Since the weather continues to be a hot, frigid, snowy mess in the Northeast, it won’t be time to latch up the old fireplace anytime soon. Therefore, my fraands, I bring you the easiest, most concealed DIY firewood rack of all time.
The best part: this contraption cost $35 bucks to make. Chaaa-ching. 💰
Our outdoor firewood storage is a work in progress. Anytime it rains or snows, hubby’s wood gets wet (that’s what she said 😆). For an inside storage solution, I crafted a mildly gussied-up, simple structure that didn’t attract attention, protected the walls and floors, and allowed me to seamlessly stack firewood within a protruding space abutting the fireplace.
You know, and dry those suckers out.
WHAT YOU’LL NEED
- Wood Plank (cut to fit your space)
- Two (2) 6-foot, 3/16-inch Threaded Rods
- Four (4) 3/16-inch Floor Flanges
- Four (4) 3/16-inch Nuts
- Eight (8) Brass Screws
- Gold Spray Paint
- Hack Saw
- Measuring Tape
- Power Drill
- Drill Bit Set
To start, take your six-foot threaded rods and secure them to a sturdy surface. Threaded rods tend to be lathered in grease. Outdoors is recommended! Mark the halfway point. Use a hacksaw to divide your rods into two, leaving you with four posts.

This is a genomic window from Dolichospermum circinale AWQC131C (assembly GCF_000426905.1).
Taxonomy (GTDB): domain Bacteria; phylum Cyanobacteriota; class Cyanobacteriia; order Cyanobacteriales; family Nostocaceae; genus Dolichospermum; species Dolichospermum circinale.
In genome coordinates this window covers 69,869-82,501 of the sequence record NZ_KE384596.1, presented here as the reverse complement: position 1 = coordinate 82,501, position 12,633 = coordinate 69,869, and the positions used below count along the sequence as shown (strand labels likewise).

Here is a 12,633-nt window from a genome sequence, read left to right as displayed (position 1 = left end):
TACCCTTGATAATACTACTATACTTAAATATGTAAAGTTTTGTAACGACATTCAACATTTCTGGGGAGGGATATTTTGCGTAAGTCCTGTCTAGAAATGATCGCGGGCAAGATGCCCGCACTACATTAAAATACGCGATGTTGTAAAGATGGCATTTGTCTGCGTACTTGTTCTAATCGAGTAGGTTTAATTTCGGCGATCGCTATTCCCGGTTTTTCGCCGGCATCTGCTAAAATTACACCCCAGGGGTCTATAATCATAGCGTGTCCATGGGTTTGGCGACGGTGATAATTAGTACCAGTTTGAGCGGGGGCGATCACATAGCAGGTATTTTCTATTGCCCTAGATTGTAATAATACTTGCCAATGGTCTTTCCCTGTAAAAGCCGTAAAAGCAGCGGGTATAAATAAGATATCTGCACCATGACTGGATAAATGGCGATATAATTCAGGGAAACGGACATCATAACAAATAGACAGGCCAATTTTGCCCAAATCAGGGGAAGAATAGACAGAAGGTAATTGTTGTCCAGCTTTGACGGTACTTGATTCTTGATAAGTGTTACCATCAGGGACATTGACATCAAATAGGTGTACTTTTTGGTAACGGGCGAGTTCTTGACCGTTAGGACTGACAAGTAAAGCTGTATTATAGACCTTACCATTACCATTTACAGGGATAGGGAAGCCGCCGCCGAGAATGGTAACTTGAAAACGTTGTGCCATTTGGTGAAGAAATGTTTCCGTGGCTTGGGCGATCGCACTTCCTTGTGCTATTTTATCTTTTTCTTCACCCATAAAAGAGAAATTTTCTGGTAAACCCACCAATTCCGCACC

Over craft paper, spray paint the threaded rods, flanges, nuts and screws (if necessary). This part goes very quickly, especially on a sunny day! Flip, spray, repeat.
Make sure the wood plank is cut to the exact base measurements of your racking space. Using a power drill, pre-drill holes for the flanges, then secure with screws. Insert rod until it no longer turns, then twist nut until taut. Use pliers and a rag to ensure ultimate tightness and avoid scratches. The rods will not be completely upright, but that’s OK.
There is the option to secure a finial to the top, but the one skill I’ve yet to take on is welding. I left my rod tops nekkid.
With your log holder into place, the rods will slightly bow toward your walls as firewood is stacked. Only the rod tops should come into contact with the surface. This will protect the wood from coming into contact with the wall. Make sure you cut your firewood to the proper depth of your firewood rack.
If you’re anything like us, my husband is regularly on the hunt for downed trees / free firewood. It’s been four and a half years in the Brigham Craftsman and we have never bought a cord of wood!
Not for nothing, it makes for a nice day watching your stud work that bod and chopping that wood with a refreshing cocktail in hand. Just sayinnnn. 🥂😏🔥 SsssSssssSssS.